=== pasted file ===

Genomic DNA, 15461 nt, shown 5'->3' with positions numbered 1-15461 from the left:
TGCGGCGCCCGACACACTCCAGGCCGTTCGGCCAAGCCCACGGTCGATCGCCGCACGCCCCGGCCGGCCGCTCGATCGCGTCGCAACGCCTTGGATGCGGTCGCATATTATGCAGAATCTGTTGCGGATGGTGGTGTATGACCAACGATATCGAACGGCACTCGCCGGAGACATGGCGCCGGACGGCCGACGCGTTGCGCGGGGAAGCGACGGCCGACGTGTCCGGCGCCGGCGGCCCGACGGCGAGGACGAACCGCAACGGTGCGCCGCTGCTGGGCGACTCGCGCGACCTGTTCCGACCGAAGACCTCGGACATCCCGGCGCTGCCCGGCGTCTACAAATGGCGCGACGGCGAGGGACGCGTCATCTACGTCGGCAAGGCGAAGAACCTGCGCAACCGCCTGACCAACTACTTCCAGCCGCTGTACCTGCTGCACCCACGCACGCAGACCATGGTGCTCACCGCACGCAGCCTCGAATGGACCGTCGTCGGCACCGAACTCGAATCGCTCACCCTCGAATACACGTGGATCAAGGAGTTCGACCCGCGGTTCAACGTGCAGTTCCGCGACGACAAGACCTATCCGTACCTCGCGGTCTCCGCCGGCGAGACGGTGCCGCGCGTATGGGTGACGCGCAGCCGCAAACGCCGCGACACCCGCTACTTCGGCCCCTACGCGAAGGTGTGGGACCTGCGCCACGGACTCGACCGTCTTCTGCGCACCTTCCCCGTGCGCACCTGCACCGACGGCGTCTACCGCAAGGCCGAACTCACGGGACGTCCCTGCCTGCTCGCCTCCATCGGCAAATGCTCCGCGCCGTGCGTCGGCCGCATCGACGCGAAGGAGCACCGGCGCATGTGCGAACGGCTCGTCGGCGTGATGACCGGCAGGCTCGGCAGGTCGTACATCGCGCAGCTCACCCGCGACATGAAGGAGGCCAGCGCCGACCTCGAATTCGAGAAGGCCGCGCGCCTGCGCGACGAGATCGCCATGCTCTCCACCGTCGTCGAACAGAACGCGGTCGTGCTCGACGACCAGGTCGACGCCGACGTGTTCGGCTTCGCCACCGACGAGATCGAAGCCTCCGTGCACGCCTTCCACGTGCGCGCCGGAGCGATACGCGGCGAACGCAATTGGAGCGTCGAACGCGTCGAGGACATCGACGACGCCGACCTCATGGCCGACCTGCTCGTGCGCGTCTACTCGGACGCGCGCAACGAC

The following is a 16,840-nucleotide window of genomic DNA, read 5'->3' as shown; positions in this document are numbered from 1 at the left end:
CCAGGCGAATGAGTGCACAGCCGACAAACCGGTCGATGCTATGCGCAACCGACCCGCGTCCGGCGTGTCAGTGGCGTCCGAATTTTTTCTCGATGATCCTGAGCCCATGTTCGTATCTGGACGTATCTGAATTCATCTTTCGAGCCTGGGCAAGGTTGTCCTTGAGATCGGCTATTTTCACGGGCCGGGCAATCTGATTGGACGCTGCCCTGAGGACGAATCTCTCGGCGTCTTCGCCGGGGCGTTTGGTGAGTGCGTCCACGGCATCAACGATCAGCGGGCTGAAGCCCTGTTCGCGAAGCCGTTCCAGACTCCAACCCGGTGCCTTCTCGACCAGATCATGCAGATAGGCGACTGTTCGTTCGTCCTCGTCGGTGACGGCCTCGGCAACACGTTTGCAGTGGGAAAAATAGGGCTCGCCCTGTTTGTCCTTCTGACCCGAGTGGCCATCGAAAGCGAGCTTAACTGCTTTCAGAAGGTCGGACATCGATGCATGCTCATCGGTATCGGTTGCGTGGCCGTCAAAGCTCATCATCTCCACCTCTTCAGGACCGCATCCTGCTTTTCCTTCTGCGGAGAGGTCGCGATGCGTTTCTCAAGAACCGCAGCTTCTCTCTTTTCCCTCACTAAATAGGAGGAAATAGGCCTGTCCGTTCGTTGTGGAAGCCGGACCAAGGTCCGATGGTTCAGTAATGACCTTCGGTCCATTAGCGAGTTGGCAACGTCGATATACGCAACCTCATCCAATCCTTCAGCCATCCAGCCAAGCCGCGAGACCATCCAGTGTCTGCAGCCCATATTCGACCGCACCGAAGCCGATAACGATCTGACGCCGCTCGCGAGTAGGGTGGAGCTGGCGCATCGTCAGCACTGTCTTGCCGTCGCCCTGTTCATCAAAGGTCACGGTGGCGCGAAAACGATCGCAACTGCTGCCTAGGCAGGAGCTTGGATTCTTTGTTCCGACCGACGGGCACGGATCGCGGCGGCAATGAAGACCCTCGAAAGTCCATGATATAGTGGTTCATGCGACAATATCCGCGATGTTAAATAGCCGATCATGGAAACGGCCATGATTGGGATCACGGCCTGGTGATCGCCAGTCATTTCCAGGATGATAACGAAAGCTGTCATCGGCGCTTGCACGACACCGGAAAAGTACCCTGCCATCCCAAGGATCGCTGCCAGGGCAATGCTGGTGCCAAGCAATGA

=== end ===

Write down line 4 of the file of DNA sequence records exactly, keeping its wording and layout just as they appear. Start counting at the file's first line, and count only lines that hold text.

CCAGGCGAATGAGTGCACAGCCGACAAACCGGTCGATGCTATGCGCAACCGACCCGCGTCCGGCGTGTCAGTGGCGTCCGAATTTTTTCTCGATGATCCTGAGCCCATGTTCGTATCTGGACGTATCTGAATTCATCTTTCGAGCCTGGGCAAGGTTGTCCTTGAGATCGGCTATTTTCACGGGCCGGGCAATCTGATTGGACGCTGCCCTGAGGACGAATCTCTCGGCGTCTTCGCCGGGGCGTTTGGTGAGTGCGTCCACGGCATCAACGATCAGCGGGCTGAAGCCCTGTTCGCGAAGCCGTTCCAGACTCCAACCCGGTGCCTTCTCGACCAGATCATGCAGATAGGCGACTGTTCGTTCGTCCTCGTCGGTGACGGCCTCGGCAACACGTTTGCAGTGGGAAAAATAGGGCTCGCCCTGTTTGTCCTTCTGACCCGAGTGGCCATCGAAAGCGAGCTTAACTGCTTTCAGAAGGTCGGACATCGATGCATGCTCATCGGTATCGGTTGCGTGGCCGTCAAAGCTCATCATCTCCACCTCTTCAGGACCGCATCCTGCTTTTCCTTCTGCGGAGAGGTCGCGATGCGTTTCTCAAGAACCGCAGCTTCTCTCTTTTCCCTCACTAAATAGGAGGAAATAGGCCTGTCCGTTCGTTGTGGAAGCCGGACCAAGGTCCGATGGTTCAGTAATGACCTTCGGTCCATTAGCGAGTTGGCAACGTCGATATACGCAACCTCATCCAATCCTTCAGCCATCCAGCCAAGCCGCGAGACCATCCAGTGTCTGCAGCCCATATTCGACCGCACCGAAGCCGATAACGATCTGACGCCGCTCGCGAGTAGGGTGGAGCTGGCGCATCGTCAGCACTGTCTTGCCGTCGCCCTGTTCATCAAAGGTCACGGTGGCGCGAAAACGATCGCAACTGCTGCCTAGGCAGGAGCTTGGATTCTTTGTTCCGACCGACGGGCACGGATCGCGGCGGCAATGAAGACCCTCGAAAGTCCATGATATAGTGGTTCATGCGACAATATCCGCGATGTTAAATAGCCGATCATGGAAACGGCCATGATTGGGATCACGGCCTGGTGATCGCCAGTCATTTCCAGGATGATAACGAAAGCTGTCATCGGCGCTTGCACGACACCGGAAAAGTACCCTGCCATCCCAAGGATCGCTGCCAGGGCAATGCTGGTGCCAAGCAATGA